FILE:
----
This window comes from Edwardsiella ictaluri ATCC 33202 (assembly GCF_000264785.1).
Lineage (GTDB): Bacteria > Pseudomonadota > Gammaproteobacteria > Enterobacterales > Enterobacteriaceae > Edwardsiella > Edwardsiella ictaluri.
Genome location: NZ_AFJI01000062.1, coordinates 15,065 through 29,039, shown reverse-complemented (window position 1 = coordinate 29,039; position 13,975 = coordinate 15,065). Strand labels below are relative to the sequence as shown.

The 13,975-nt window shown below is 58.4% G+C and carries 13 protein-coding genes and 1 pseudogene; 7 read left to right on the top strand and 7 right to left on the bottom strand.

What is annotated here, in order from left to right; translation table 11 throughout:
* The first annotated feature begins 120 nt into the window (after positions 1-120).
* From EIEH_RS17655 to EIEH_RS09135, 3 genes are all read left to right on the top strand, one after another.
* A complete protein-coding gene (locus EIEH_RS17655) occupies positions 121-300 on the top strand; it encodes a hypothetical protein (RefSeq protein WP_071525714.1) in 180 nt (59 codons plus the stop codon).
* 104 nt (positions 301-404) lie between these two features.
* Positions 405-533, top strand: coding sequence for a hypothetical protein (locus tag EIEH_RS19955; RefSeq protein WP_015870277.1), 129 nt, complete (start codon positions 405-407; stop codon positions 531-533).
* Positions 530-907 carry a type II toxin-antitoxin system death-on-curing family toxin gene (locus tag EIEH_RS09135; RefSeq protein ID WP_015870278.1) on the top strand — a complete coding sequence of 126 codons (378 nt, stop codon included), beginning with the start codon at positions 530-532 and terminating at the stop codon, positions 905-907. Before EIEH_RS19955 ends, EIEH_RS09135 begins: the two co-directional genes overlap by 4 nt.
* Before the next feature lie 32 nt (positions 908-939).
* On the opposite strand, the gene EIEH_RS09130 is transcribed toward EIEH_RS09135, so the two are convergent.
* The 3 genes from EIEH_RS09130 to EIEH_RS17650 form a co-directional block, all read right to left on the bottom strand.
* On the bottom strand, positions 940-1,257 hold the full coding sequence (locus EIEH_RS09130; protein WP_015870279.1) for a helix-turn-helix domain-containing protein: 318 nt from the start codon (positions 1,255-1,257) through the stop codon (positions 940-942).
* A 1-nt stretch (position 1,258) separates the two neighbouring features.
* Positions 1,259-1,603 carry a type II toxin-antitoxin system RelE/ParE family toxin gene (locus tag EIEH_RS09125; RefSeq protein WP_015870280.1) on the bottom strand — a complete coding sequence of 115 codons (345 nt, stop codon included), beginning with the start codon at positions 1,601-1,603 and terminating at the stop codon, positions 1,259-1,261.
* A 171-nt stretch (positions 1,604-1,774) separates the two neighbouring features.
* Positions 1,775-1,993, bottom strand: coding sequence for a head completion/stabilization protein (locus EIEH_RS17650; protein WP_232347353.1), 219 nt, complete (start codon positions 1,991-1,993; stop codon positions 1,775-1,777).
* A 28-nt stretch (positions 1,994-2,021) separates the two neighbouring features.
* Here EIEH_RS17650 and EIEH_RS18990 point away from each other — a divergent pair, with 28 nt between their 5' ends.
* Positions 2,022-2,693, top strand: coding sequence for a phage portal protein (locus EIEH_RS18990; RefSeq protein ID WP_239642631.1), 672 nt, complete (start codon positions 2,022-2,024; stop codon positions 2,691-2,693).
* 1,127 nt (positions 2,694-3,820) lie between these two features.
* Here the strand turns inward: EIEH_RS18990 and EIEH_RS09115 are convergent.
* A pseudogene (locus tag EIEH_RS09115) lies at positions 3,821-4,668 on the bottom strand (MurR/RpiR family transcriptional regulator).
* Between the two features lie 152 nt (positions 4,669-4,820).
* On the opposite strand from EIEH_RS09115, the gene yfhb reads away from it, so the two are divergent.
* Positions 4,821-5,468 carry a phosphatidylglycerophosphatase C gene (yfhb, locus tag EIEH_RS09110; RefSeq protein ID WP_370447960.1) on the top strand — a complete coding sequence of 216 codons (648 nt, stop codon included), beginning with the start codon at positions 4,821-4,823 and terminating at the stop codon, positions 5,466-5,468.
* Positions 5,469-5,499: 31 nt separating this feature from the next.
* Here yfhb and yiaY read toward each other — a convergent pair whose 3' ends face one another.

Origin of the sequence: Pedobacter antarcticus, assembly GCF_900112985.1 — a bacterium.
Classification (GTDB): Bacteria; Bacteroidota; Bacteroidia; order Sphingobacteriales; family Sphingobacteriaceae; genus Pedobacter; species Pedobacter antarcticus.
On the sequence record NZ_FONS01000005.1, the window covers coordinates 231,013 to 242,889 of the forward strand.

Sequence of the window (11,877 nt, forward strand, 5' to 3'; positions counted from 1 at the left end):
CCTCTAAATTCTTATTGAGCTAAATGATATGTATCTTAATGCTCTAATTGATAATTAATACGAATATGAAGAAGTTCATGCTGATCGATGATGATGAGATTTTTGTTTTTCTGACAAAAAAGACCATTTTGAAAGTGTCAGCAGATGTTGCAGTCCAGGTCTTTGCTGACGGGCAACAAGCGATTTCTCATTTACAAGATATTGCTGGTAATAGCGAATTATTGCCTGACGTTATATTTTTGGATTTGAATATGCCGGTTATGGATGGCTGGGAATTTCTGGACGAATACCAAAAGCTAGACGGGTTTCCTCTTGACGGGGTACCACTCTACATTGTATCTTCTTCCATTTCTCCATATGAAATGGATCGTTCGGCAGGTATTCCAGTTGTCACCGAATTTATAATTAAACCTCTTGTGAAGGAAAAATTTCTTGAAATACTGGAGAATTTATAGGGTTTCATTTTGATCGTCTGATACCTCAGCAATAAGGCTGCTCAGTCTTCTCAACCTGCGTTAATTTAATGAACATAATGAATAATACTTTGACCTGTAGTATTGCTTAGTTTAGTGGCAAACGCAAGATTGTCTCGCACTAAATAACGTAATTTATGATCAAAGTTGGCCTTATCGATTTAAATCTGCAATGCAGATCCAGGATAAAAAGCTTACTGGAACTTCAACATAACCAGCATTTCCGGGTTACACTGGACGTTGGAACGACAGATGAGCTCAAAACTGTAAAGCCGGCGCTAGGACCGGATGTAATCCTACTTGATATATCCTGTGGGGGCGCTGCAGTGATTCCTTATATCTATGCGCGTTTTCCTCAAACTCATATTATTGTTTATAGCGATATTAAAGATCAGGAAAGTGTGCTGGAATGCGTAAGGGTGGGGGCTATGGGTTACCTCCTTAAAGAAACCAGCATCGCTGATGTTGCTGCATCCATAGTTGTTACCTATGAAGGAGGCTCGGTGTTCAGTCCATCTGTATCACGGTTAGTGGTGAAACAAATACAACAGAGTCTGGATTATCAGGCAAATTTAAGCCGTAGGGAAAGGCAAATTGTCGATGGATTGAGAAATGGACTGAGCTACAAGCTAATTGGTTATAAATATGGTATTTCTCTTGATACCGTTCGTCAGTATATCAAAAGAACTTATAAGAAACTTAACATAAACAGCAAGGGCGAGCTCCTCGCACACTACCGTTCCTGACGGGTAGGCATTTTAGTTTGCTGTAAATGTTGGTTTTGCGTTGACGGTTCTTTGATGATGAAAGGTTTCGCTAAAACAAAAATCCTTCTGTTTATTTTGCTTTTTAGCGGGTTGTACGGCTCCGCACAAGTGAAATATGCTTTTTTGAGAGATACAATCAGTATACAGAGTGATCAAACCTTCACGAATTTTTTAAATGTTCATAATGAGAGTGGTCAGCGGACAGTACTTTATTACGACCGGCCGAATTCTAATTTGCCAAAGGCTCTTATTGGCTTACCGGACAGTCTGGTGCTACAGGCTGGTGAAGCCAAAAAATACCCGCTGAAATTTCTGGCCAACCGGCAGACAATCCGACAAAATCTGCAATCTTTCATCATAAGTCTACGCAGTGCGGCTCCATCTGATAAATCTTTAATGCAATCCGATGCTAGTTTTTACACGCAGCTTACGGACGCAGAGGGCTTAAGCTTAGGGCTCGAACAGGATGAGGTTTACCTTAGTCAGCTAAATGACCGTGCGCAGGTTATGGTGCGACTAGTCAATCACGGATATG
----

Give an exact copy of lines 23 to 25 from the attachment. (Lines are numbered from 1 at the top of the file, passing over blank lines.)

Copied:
* 1,127 nt (positions 2,694-3,820) lie between these two features.
* Here the strand turns inward: EIEH_RS18990 and EIEH_RS09115 are convergent.
* A pseudogene (locus tag EIEH_RS09115) lies at positions 3,821-4,668 on the bottom strand (MurR/RpiR family transcriptional regulator).